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Report

 

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Author
FHI - Family Health International
Title
What Drives HIV in Asia?: A Summary of Trends in Sexual and Drug-Taking Behaviours
Imprint
FHI, 2001, 61 pp
Description

Funded by USAID through the IMPACT Project.
Reproduced with kind permission of Family Health International.

Abstract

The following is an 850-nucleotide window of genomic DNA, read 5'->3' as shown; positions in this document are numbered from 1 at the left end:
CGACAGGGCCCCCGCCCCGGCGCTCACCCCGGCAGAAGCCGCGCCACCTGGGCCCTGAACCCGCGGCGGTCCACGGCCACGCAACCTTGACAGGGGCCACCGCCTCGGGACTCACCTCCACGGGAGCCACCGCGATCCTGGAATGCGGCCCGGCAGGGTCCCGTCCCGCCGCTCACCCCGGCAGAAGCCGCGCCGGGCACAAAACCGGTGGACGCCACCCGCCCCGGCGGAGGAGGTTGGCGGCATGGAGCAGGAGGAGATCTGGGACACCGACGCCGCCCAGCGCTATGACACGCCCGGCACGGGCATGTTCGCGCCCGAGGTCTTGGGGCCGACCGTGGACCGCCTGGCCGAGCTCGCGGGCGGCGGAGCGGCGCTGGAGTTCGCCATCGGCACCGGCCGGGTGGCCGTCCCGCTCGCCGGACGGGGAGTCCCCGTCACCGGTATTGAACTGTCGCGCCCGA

"Throughout the 1980s and 1990s, the spread of HIV in Asia was relatively slow, compared with other regions such as Africa and the Caribbean. However several countries have witnessed rapid increases in infection rates in the last few years. There is much debate about the future of the epidemic in this region, which is home to more than half of the world's people. Current trends in the sexual and drug-taking behaviours that spread HIV can help predict future trends in HIV infection. A few Asian nations have been collecting systematic information on trends in HIV-related behaviours for several years, and several more have started recently. Indeed behavioural trend data collected through Behavioural Surveillance Surveys (or BSS) are increasingly being integrated into core HIV surveillance activities in the region. They act as an early warning of potential risk for HIV, can help explain trends in HIV prevalence in sub-populations at high risk of infection, and reflect the success of HIV prevention programmes over time. BSS generally focuses on measuring behaviours among groups at especially high risk for HIV. In the Asian context that includes men who buy sex and the women who sell it, men who have sex with other men, and, increasingly, injecting drug users. Almost all countries in this report have measured risk behaviour in commercial sex, and a growing number are also including drug injectors and men who have sex with men in their behavioural surveillance systems. In addition, some countries occasionally monitor sexual behaviour among groups thought to be at low risk for HIV, such as students or factory workers. This document gathers together the results of BSS collected by a number of countries and states with technical assistance from Family Health International. The findings are extremely diverse, and hard to compress into a few paragraphs. In several countries and states in Asia, condom use in commercial sex has risen sharply over time. Over seven out of 10 encounters between sex workers and clients are protected by condoms in some countries. However this success is by no means universal. In a number of countries where almost all sex workers and clients know that condoms protect them against HIV, consistent condom use in paid sex still lags well below 10 percent. One of the most interesting findings of recent BSS work is that risk populations tend to overlap quite a bit. In other words a substantial proportion of sex workers inject drugs, while many male drug injectors regularly buy sex. Many men who have sex with other men also have sex with women, and this is true of male sex workers as well as of their clients. Clients of female sex workers may have numerous partners ranging from the sex workers to girlfriends, and a majority in several sites report also being married. Condom use with each of these partner types varies, and the potential for HIV to spread from high into lower risk populations can be clearly seen. On the other hand, the few BSS rounds that look at general populations tend to confirm that risky behaviour in the general population is not very widespread. When data from BSS and data from biological surveillance systems are combined, they strongly suggest that HIV prevention programmes in some parts of Asia notably Thailand and Cambodia are succeeding. In other countries, the failure of BSS to register any significant change in risky behaviour means much remains to be done."

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